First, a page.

Connecticut is not yet ready to make a complete transition to electric buses. A more measured approach is required to do the transition safely and successfully.
Tolls are needed to improve our roads and bridges. Tolls will allow for generous contributions toward the upkeep of Connecticut roads by out-of-state users— that’s good for Connecticut residents today. Tolls will allow for debt reduction, less borrowing, and more “pay-as-you-go” projects — that’s good for Connecticut residents in the future.
Should money intended for transportation projects be spent on transportation projects? I think so. As far back as December 2015, the General Assembly was discussing the importance of ensuring that funding in the Special Transportation Fund (STF) be used “solely for transportation purposes.” In 2017, the House and Senate turned this matter over to the electors in a ballot measure. Now it is up the citizens of Connecticut to answer the question.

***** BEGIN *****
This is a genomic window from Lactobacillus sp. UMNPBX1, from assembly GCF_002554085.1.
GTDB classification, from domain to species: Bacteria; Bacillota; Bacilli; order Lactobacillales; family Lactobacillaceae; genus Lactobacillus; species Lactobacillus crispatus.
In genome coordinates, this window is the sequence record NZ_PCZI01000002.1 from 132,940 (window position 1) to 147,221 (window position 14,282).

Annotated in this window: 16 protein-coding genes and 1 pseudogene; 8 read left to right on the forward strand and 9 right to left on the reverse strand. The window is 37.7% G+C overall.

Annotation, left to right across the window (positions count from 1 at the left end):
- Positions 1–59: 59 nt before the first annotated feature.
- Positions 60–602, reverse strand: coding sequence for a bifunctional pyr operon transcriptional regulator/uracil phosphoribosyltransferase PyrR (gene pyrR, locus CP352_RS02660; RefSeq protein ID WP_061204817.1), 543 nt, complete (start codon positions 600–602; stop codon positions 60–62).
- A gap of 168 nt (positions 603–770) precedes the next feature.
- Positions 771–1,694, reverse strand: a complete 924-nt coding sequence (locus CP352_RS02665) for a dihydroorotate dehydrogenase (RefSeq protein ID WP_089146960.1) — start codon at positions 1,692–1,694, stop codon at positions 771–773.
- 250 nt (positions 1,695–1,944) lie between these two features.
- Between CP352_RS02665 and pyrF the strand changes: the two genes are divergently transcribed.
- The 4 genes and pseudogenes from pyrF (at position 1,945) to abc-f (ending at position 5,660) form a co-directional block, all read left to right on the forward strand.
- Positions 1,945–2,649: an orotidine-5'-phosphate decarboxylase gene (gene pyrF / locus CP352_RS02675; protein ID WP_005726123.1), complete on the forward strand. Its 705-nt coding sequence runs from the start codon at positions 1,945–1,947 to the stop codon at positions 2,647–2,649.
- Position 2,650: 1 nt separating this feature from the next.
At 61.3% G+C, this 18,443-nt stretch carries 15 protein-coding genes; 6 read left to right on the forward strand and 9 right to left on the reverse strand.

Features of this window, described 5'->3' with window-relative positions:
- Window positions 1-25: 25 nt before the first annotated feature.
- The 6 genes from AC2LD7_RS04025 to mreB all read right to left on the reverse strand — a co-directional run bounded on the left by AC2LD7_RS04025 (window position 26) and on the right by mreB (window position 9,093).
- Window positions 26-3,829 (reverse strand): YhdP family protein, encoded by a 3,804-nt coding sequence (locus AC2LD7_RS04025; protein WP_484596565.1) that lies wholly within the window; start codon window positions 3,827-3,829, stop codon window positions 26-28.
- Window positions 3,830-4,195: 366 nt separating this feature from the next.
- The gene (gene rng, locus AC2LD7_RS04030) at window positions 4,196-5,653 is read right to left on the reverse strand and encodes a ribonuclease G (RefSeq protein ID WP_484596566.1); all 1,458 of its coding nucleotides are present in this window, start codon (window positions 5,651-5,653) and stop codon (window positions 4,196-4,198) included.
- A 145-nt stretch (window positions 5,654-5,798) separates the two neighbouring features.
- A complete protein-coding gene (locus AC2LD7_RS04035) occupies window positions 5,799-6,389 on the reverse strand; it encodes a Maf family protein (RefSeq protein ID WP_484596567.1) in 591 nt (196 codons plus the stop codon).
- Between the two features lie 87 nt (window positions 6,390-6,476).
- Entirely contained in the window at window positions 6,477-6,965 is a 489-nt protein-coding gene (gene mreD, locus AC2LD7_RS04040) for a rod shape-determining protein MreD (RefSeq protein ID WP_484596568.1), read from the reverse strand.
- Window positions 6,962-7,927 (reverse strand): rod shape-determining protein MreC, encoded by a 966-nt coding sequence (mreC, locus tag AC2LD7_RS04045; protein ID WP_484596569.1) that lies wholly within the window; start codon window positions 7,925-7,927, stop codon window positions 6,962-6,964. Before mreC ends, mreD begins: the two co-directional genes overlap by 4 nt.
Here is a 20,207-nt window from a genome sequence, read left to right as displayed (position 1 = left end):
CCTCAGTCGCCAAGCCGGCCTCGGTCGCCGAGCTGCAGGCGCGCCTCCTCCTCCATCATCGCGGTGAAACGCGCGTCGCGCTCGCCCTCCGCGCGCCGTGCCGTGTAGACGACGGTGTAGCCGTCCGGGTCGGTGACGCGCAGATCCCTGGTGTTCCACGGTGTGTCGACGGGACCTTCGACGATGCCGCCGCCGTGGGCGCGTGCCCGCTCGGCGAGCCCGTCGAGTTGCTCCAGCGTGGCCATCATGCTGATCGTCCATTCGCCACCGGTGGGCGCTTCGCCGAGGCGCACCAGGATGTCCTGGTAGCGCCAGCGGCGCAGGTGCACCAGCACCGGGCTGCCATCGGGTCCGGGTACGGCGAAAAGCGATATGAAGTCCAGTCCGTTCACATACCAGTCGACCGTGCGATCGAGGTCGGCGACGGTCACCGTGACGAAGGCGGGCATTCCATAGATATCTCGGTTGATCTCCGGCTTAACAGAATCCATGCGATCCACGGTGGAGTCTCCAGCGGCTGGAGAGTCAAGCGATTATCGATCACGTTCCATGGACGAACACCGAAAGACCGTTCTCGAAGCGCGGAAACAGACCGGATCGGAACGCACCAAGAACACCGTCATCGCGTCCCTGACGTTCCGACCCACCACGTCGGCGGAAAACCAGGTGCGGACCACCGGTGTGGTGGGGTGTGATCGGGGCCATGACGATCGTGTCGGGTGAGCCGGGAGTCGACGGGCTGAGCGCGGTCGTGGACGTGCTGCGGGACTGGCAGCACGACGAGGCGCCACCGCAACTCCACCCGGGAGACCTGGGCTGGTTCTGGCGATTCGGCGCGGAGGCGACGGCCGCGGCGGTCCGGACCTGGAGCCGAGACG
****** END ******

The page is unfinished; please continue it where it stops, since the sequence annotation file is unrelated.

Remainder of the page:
At some point, once informed by the outcomes of studies, action is needed. Over the past two decades, there has been a stream of studies on the importance of the state’s transportation infrastructure — all concluding that additional investment is essential. … Four studies, four warnings about the consequences of doing nothing and four sets of similar recommendations. It is time to act — during this legislative session — to restore the State Transportation Fund to meet our immediate needs and to commit to a diverse and sustainable stream of funding to meet our long-term transportation, economic and quality-of-life needs.